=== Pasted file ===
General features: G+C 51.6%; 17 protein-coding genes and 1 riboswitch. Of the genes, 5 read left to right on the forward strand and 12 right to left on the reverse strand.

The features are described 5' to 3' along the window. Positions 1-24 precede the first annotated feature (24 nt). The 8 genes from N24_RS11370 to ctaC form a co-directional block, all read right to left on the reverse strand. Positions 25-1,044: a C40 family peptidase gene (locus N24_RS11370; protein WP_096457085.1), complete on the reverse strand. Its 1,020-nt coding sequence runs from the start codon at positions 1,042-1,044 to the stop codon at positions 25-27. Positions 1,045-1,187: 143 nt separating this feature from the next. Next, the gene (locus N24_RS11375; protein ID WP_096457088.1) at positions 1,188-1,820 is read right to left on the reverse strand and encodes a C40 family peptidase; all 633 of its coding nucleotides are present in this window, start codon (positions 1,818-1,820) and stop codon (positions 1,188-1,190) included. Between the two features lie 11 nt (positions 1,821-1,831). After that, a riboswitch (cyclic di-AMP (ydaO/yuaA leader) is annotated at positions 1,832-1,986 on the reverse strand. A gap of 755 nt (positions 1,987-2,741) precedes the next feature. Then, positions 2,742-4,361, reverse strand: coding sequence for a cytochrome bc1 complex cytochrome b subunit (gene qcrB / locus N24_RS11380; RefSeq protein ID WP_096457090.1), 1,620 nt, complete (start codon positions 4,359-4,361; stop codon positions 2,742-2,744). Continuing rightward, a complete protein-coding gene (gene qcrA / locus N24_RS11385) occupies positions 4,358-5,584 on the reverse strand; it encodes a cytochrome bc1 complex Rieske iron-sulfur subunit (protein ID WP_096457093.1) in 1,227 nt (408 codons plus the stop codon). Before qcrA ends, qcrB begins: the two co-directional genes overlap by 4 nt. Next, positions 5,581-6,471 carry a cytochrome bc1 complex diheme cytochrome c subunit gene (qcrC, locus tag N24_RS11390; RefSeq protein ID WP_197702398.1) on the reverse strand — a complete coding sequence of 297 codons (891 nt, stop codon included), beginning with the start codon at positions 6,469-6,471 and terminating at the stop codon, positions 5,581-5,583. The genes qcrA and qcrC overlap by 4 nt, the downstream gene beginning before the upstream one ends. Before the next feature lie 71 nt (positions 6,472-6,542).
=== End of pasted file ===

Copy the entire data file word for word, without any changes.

General features: G+C 51.6%; 17 protein-coding genes and 1 riboswitch. Of the genes, 5 read left to right on the forward strand and 12 right to left on the reverse strand.

The features are described 5' to 3' along the window. Positions 1-24 precede the first annotated feature (24 nt). The 8 genes from N24_RS11370 to ctaC form a co-directional block, all read right to left on the reverse strand. Positions 25-1,044: a C40 family peptidase gene (locus N24_RS11370; protein WP_096457085.1), complete on the reverse strand. Its 1,020-nt coding sequence runs from the start codon at positions 1,042-1,044 to the stop codon at positions 25-27. Positions 1,045-1,187: 143 nt separating this feature from the next. Next, the gene (locus N24_RS11375; protein ID WP_096457088.1) at positions 1,188-1,820 is read right to left on the reverse strand and encodes a C40 family peptidase; all 633 of its coding nucleotides are present in this window, start codon (positions 1,818-1,820) and stop codon (positions 1,188-1,190) included. Between the two features lie 11 nt (positions 1,821-1,831). After that, a riboswitch (cyclic di-AMP (ydaO/yuaA leader) is annotated at positions 1,832-1,986 on the reverse strand. A gap of 755 nt (positions 1,987-2,741) precedes the next feature. Then, positions 2,742-4,361, reverse strand: coding sequence for a cytochrome bc1 complex cytochrome b subunit (gene qcrB / locus N24_RS11380; RefSeq protein ID WP_096457090.1), 1,620 nt, complete (start codon positions 4,359-4,361; stop codon positions 2,742-2,744). Continuing rightward, a complete protein-coding gene (gene qcrA / locus N24_RS11385) occupies positions 4,358-5,584 on the reverse strand; it encodes a cytochrome bc1 complex Rieske iron-sulfur subunit (protein ID WP_096457093.1) in 1,227 nt (408 codons plus the stop codon). Before qcrA ends, qcrB begins: the two co-directional genes overlap by 4 nt. Next, positions 5,581-6,471 carry a cytochrome bc1 complex diheme cytochrome c subunit gene (qcrC, locus tag N24_RS11390; RefSeq protein ID WP_197702398.1) on the reverse strand — a complete coding sequence of 297 codons (891 nt, stop codon included), beginning with the start codon at positions 6,469-6,471 and terminating at the stop codon, positions 5,581-5,583. The genes qcrA and qcrC overlap by 4 nt, the downstream gene beginning before the upstream one ends. Before the next feature lie 71 nt (positions 6,472-6,542).